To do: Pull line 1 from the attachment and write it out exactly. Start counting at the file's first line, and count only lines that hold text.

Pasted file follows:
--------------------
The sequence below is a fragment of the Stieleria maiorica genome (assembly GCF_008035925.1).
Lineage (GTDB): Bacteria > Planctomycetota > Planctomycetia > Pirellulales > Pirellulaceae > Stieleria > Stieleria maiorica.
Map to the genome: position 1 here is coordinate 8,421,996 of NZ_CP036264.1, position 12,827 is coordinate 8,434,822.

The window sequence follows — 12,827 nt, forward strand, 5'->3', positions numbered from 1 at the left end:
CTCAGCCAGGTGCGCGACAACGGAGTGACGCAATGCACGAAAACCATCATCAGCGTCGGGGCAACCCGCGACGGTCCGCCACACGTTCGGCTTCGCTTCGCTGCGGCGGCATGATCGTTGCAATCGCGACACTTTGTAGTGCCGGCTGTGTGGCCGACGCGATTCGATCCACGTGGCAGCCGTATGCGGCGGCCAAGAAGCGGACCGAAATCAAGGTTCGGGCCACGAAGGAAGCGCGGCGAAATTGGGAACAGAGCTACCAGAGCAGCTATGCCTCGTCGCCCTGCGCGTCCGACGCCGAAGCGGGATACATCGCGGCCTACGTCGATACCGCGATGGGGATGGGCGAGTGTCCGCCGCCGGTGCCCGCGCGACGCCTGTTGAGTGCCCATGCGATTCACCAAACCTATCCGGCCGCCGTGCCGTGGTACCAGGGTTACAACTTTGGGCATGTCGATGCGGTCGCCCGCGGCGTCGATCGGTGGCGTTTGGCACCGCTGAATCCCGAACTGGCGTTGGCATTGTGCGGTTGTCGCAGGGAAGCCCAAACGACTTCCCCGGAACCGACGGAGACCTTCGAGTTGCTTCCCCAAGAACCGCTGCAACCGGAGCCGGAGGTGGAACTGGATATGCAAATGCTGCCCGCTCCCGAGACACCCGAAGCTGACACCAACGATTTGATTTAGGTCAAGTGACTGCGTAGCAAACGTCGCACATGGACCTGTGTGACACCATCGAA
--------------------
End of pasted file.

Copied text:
The sequence below is a fragment of the Stieleria maiorica genome (assembly GCF_008035925.1).